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Discussion Starter #1
1. Why rearsets? Is it so you make a more aerodynamic package, or something else?

2. Why do the front brake rotors "float" on the race bikes?

:cool:
 

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1. Why rearsets? Is it so you make a more aerodynamic package, or something else?

2. Why do the front brake rotors "float" on the race bikes?

:cool:
1: So your toes/ pegs don't touch the ground. (On my SP1 with stock rearsets I have touched my toes, not the pegs. No feelers, they would touch very quickly!) Also in theory they crash better, or are easier to repair/replace parts. They don't fold, so they act as another frame slider point.

2: A little bit out of my range on this one... Expansion and contraction under heavy heat loads are absorbed better by floating rotors. Even stock are "semi" floating for this reason. Harley rotors (for instance) are bolted directly to the rim and expansion under heat loads will cause warping. Of course any Harley rider will tell you that front brakes are useless anyways!:D
 

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1. Rearsets are easier and cheaper to replace in the event of a get off. They also offer more ground clearance to lean over more, better grip for your boots, and a solid mounted rearset can keep other stuff from dragging down the tarmac just like frame sliders. Not to mention they just look cooler!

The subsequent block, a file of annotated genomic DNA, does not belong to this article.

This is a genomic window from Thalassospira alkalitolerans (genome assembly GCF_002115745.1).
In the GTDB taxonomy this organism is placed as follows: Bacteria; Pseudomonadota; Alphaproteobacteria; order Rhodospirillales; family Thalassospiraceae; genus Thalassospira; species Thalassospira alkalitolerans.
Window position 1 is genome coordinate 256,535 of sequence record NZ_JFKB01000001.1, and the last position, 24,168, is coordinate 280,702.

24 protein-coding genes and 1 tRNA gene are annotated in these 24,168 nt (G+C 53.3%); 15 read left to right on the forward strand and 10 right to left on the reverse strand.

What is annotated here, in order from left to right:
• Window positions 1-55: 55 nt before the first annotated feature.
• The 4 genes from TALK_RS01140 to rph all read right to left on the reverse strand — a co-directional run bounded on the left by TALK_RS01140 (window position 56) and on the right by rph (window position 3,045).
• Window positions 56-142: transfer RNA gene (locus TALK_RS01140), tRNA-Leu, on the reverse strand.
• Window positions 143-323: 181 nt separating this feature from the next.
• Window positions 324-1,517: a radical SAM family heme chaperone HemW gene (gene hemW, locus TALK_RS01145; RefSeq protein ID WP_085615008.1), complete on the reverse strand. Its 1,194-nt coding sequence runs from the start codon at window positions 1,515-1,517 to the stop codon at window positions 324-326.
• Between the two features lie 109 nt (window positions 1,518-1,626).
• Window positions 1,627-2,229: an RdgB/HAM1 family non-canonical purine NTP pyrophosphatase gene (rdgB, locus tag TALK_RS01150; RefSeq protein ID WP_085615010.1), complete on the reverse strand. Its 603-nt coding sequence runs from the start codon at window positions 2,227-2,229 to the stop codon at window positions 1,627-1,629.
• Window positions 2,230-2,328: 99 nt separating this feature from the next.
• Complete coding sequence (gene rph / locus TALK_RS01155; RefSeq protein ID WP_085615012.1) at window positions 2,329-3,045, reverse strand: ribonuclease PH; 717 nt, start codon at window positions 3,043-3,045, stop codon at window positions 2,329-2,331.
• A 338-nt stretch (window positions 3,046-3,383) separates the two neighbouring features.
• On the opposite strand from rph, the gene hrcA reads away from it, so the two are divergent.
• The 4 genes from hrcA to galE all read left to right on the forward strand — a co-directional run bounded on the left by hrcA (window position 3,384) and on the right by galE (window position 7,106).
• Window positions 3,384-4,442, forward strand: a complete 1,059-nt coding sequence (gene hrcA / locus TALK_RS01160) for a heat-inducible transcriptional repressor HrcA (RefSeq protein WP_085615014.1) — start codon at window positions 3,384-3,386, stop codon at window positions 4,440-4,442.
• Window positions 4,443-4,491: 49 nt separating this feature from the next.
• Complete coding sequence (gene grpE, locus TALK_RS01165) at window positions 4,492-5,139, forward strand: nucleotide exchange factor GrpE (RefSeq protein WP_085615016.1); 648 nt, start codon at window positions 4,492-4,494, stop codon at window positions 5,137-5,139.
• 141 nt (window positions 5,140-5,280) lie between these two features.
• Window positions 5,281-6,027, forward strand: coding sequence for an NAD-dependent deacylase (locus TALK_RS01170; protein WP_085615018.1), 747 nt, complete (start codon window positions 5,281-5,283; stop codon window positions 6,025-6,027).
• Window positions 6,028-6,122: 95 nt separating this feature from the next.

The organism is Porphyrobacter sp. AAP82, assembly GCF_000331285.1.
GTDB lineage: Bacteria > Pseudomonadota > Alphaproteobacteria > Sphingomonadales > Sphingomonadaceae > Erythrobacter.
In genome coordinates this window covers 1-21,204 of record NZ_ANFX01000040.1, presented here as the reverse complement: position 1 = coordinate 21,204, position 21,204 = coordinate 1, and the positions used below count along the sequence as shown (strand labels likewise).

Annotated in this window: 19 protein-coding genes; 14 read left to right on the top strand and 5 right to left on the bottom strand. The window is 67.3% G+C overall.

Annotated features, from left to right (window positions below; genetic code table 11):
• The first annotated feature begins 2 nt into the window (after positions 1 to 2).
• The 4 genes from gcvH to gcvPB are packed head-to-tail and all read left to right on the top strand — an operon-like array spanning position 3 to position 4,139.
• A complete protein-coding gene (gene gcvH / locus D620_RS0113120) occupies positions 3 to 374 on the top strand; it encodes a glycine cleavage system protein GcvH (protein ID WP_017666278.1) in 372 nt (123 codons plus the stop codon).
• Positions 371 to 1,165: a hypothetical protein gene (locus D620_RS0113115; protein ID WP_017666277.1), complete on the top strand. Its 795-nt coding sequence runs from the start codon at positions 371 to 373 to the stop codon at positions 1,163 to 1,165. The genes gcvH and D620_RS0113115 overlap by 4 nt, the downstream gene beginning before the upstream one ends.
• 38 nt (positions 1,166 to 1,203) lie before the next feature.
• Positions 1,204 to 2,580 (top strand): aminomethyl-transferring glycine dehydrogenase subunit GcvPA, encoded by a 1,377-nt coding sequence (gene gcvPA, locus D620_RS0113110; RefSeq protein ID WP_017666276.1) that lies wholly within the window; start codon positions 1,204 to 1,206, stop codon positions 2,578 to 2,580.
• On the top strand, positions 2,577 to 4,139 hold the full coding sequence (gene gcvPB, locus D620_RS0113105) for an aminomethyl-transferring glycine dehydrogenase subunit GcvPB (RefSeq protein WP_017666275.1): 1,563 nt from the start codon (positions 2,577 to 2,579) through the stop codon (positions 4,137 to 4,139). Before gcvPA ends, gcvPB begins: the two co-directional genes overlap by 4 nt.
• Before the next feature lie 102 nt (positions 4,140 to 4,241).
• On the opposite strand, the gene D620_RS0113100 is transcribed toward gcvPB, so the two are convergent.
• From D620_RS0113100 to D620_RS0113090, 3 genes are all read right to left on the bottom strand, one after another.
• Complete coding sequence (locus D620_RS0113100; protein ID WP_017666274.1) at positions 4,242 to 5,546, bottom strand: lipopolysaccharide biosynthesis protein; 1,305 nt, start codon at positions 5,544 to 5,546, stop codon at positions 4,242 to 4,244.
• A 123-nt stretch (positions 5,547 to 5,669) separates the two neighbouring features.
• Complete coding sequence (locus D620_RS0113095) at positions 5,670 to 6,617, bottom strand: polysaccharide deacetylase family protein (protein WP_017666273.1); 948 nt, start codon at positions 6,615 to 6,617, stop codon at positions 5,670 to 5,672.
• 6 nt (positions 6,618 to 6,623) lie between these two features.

2. Rotors are made to float so they can better center themselves to your pads and calipers. Under very heavy braking floating rotors, keep the front end much more stable. ie no vibrating of the front end on hard braking.

Hope this helps!! ;)
 

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Discussion Starter #5
Thanks for the replys. My buddy and I got into a discussion about the rearsets when we were looking at the picture of the works RC thats been posted lately. I thought it was an aerodynamic thing because of this video:

YouTube - TT Isle Of Man 2009 John McGuinness

That guy just looks streamlined because of the rearsets

I can see what you guys are talking about with the "float" acting as an expansion joint/heat decoupler. Makes sense.
 

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all your questions have been answered already.

but i can tell you that the stock rearsets offer plenty of ground clearance with the feelers removed. i can get around the track better than most and i havent dragged a toe yet (even on stock suspension which has the bike sitting lower than one with built suspension). they do help protect the bike when you lowside just like a frame slider, and certainly look nicer than stock. they also can (depending on what you get) offer a range of adjustability. personally i find the stockers to be in a comfortable position, and although id prefer aftermarket(just dont have the $ for them now) they do fold so if you do go down the chances of busting them up are less likely.
 
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